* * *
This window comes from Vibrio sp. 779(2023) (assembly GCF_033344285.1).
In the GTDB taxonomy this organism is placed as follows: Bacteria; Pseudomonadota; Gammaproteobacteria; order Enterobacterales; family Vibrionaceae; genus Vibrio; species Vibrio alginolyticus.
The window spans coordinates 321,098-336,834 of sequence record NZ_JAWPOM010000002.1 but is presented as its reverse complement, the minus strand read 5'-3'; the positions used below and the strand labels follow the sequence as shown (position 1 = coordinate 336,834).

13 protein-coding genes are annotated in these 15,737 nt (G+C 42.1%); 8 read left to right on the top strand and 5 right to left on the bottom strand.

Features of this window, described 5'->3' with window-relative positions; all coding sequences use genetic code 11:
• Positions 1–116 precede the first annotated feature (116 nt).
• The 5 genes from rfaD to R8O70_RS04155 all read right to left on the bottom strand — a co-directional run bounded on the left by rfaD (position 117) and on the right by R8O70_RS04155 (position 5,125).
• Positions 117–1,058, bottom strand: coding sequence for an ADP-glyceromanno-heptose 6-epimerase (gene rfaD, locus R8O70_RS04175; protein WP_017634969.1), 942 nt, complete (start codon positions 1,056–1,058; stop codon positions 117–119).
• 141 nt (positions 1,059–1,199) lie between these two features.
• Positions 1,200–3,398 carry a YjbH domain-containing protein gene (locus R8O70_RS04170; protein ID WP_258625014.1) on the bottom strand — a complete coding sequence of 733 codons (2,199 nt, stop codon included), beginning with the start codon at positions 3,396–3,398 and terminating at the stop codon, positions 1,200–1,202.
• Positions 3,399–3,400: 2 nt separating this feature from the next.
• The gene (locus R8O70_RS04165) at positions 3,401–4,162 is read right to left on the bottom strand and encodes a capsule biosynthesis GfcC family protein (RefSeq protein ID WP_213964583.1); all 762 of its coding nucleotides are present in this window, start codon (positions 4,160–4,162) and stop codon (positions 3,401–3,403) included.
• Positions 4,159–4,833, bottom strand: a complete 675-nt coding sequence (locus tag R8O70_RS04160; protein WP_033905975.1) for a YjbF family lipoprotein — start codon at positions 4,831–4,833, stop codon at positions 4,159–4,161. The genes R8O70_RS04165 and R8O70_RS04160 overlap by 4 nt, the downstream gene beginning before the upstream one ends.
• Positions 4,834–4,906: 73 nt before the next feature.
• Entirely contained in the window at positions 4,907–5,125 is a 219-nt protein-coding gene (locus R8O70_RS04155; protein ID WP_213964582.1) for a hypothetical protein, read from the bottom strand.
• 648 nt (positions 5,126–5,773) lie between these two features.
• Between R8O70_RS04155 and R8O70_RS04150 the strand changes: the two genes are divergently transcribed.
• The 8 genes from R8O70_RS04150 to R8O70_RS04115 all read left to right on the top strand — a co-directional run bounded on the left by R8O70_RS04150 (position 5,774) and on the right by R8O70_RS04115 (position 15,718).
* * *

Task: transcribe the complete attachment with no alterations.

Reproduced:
This window comes from Vibrio sp. 779(2023) (assembly GCF_033344285.1).
In the GTDB taxonomy this organism is placed as follows: Bacteria; Pseudomonadota; Gammaproteobacteria; order Enterobacterales; family Vibrionaceae; genus Vibrio; species Vibrio alginolyticus.
The window spans coordinates 321,098-336,834 of sequence record NZ_JAWPOM010000002.1 but is presented as its reverse complement, the minus strand read 5'-3'; the positions used below and the strand labels follow the sequence as shown (position 1 = coordinate 336,834).

13 protein-coding genes are annotated in these 15,737 nt (G+C 42.1%); 8 read left to right on the top strand and 5 right to left on the bottom strand.

Features of this window, described 5'->3' with window-relative positions; all coding sequences use genetic code 11:
• Positions 1–116 precede the first annotated feature (116 nt).
• The 5 genes from rfaD to R8O70_RS04155 all read right to left on the bottom strand — a co-directional run bounded on the left by rfaD (position 117) and on the right by R8O70_RS04155 (position 5,125).
• Positions 117–1,058, bottom strand: coding sequence for an ADP-glyceromanno-heptose 6-epimerase (gene rfaD, locus R8O70_RS04175; protein WP_017634969.1), 942 nt, complete (start codon positions 1,056–1,058; stop codon positions 117–119).
• 141 nt (positions 1,059–1,199) lie between these two features.
• Positions 1,200–3,398 carry a YjbH domain-containing protein gene (locus R8O70_RS04170; protein ID WP_258625014.1) on the bottom strand — a complete coding sequence of 733 codons (2,199 nt, stop codon included), beginning with the start codon at positions 3,396–3,398 and terminating at the stop codon, positions 1,200–1,202.
• Positions 3,399–3,400: 2 nt separating this feature from the next.
• The gene (locus R8O70_RS04165) at positions 3,401–4,162 is read right to left on the bottom strand and encodes a capsule biosynthesis GfcC family protein (RefSeq protein ID WP_213964583.1); all 762 of its coding nucleotides are present in this window, start codon (positions 4,160–4,162) and stop codon (positions 3,401–3,403) included.
• Positions 4,159–4,833, bottom strand: a complete 675-nt coding sequence (locus tag R8O70_RS04160; protein WP_033905975.1) for a YjbF family lipoprotein — start codon at positions 4,831–4,833, stop codon at positions 4,159–4,161. The genes R8O70_RS04165 and R8O70_RS04160 overlap by 4 nt, the downstream gene beginning before the upstream one ends.
• Positions 4,834–4,906: 73 nt before the next feature.
• Entirely contained in the window at positions 4,907–5,125 is a 219-nt protein-coding gene (locus R8O70_RS04155; protein ID WP_213964582.1) for a hypothetical protein, read from the bottom strand.
• 648 nt (positions 5,126–5,773) lie between these two features.
• Between R8O70_RS04155 and R8O70_RS04150 the strand changes: the two genes are divergently transcribed.
• The 8 genes from R8O70_RS04150 to R8O70_RS04115 all read left to right on the top strand — a co-directional run bounded on the left by R8O70_RS04150 (position 5,774) and on the right by R8O70_RS04115 (position 15,718).